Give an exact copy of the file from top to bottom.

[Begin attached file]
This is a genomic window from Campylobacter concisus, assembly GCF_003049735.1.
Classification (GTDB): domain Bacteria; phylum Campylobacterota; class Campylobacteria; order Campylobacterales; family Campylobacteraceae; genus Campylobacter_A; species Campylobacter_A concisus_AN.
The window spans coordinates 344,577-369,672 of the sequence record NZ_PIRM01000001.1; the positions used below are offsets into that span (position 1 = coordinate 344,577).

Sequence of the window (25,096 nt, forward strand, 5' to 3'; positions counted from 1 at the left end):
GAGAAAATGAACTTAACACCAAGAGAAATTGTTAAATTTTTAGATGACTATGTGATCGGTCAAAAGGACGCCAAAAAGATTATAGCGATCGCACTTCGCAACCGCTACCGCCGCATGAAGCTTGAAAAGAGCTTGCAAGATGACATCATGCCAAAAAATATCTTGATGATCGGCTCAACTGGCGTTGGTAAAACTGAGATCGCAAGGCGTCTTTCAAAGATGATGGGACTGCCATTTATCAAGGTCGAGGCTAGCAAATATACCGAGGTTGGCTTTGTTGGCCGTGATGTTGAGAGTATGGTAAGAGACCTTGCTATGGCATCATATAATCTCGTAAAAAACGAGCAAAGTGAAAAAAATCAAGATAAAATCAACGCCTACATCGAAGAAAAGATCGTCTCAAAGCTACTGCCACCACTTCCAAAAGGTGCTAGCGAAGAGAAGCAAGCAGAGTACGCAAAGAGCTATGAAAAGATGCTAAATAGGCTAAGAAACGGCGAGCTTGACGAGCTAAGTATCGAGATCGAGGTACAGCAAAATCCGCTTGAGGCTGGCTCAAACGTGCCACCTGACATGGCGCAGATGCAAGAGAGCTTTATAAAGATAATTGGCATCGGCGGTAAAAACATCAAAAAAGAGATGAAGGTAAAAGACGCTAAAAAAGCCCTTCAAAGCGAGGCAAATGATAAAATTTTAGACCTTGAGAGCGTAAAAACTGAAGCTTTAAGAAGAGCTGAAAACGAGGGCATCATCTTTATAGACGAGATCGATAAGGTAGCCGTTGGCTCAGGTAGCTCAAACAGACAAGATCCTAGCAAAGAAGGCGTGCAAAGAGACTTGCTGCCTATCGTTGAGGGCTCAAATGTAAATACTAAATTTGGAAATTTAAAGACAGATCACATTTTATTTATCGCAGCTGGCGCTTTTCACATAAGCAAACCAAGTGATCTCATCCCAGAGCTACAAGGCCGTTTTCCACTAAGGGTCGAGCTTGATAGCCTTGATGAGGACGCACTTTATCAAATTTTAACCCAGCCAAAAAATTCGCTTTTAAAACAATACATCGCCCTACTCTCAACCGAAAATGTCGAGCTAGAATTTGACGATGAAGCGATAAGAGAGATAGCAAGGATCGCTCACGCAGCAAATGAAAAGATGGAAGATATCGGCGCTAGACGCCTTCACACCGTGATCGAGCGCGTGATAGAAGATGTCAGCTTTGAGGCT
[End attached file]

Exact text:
This is a genomic window from Campylobacter concisus, assembly GCF_003049735.1.
Classification (GTDB): domain Bacteria; phylum Campylobacterota; class Campylobacteria; order Campylobacterales; family Campylobacteraceae; genus Campylobacter_A; species Campylobacter_A concisus_AN.
The window spans coordinates 344,577-369,672 of the sequence record NZ_PIRM01000001.1; the positions used below are offsets into that span (position 1 = coordinate 344,577).

Sequence of the window (25,096 nt, forward strand, 5' to 3'; positions counted from 1 at the left end):
GAGAAAATGAACTTAACACCAAGAGAAATTGTTAAATTTTTAGATGACTATGTGATCGGTCAAAAGGACGCCAAAAAGATTATAGCGATCGCACTTCGCAACCGCTACCGCCGCATGAAGCTTGAAAAGAGCTTGCAAGATGACATCATGCCAAAAAATATCTTGATGATCGGCTCAACTGGCGTTGGTAAAACTGAGATCGCAAGGCGTCTTTCAAAGATGATGGGACTGCCATTTATCAAGGTCGAGGCTAGCAAATATACCGAGGTTGGCTTTGTTGGCCGTGATGTTGAGAGTATGGTAAGAGACCTTGCTATGGCATCATATAATCTCGTAAAAAACGAGCAAAGTGAAAAAAATCAAGATAAAATCAACGCCTACATCGAAGAAAAGATCGTCTCAAAGCTACTGCCACCACTTCCAAAAGGTGCTAGCGAAGAGAAGCAAGCAGAGTACGCAAAGAGCTATGAAAAGATGCTAAATAGGCTAAGAAACGGCGAGCTTGACGAGCTAAGTATCGAGATCGAGGTACAGCAAAATCCGCTTGAGGCTGGCTCAAACGTGCCACCTGACATGGCGCAGATGCAAGAGAGCTTTATAAAGATAATTGGCATCGGCGGTAAAAACATCAAAAAAGAGATGAAGGTAAAAGACGCTAAAAAAGCCCTTCAAAGCGAGGCAAATGATAAAATTTTAGACCTTGAGAGCGTAAAAACTGAAGCTTTAAGAAGAGCTGAAAACGAGGGCATCATCTTTATAGACGAGATCGATAAGGTAGCCGTTGGCTCAGGTAGCTCAAACAGACAAGATCCTAGCAAAGAAGGCGTGCAAAGAGACTTGCTGCCTATCGTTGAGGGCTCAAATGTAAATACTAAATTTGGAAATTTAAAGACAGATCACATTTTATTTATCGCAGCTGGCGCTTTTCACATAAGCAAACCAAGTGATCTCATCCCAGAGCTACAAGGCCGTTTTCCACTAAGGGTCGAGCTTGATAGCCTTGATGAGGACGCACTTTATCAAATTTTAACCCAGCCAAAAAATTCGCTTTTAAAACAATACATCGCCCTACTCTCAACCGAAAATGTCGAGCTAGAATTTGACGATGAAGCGATAAGAGAGATAGCAAGGATCGCTCACGCAGCAAATGAAAAGATGGAAGATATCGGCGCTAGACGCCTTCACACCGTGATCGAGCGCGTGATAGAAGATGTCAGCTTTGAGGCT